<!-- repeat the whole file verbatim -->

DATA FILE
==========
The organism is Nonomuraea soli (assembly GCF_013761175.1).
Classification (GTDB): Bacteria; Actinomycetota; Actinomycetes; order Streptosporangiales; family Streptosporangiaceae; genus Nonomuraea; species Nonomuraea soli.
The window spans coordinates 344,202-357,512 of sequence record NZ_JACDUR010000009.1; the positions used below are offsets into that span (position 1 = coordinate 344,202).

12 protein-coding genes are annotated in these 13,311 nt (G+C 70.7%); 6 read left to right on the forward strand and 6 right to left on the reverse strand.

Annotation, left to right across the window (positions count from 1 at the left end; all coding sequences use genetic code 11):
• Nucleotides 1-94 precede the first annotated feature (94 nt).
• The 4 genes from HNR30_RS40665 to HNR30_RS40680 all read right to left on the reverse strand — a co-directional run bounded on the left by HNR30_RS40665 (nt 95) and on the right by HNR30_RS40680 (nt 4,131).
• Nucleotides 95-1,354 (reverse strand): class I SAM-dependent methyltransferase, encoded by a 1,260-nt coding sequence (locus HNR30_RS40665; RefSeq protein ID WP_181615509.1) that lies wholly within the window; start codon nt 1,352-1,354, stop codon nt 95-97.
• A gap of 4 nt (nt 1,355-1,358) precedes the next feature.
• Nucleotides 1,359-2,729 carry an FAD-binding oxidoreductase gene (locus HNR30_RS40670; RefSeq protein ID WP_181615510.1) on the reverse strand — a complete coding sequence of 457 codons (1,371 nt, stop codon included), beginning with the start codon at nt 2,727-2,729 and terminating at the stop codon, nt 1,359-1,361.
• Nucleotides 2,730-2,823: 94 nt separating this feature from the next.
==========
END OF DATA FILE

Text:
The organism is Nonomuraea soli (assembly GCF_013761175.1).
Classification (GTDB): Bacteria; Actinomycetota; Actinomycetes; order Streptosporangiales; family Streptosporangiaceae; genus Nonomuraea; species Nonomuraea soli.
The window spans coordinates 344,202-357,512 of sequence record NZ_JACDUR010000009.1; the positions used below are offsets into that span (position 1 = coordinate 344,202).

12 protein-coding genes are annotated in these 13,311 nt (G+C 70.7%); 6 read left to right on the forward strand and 6 right to left on the reverse strand.

Annotation, left to right across the window (positions count from 1 at the left end; all coding sequences use genetic code 11):
• Nucleotides 1-94 precede the first annotated feature (94 nt).
• The 4 genes from HNR30_RS40665 to HNR30_RS40680 all read right to left on the reverse strand — a co-directional run bounded on the left by HNR30_RS40665 (nt 95) and on the right by HNR30_RS40680 (nt 4,131).
• Nucleotides 95-1,354 (reverse strand): class I SAM-dependent methyltransferase, encoded by a 1,260-nt coding sequence (locus HNR30_RS40665; RefSeq protein ID WP_181615509.1) that lies wholly within the window; start codon nt 1,352-1,354, stop codon nt 95-97.
• A gap of 4 nt (nt 1,355-1,358) precedes the next feature.
• Nucleotides 1,359-2,729 carry an FAD-binding oxidoreductase gene (locus HNR30_RS40670; RefSeq protein ID WP_181615510.1) on the reverse strand — a complete coding sequence of 457 codons (1,371 nt, stop codon included), beginning with the start codon at nt 2,727-2,729 and terminating at the stop codon, nt 1,359-1,361.
• Nucleotides 2,730-2,823: 94 nt separating this feature from the next.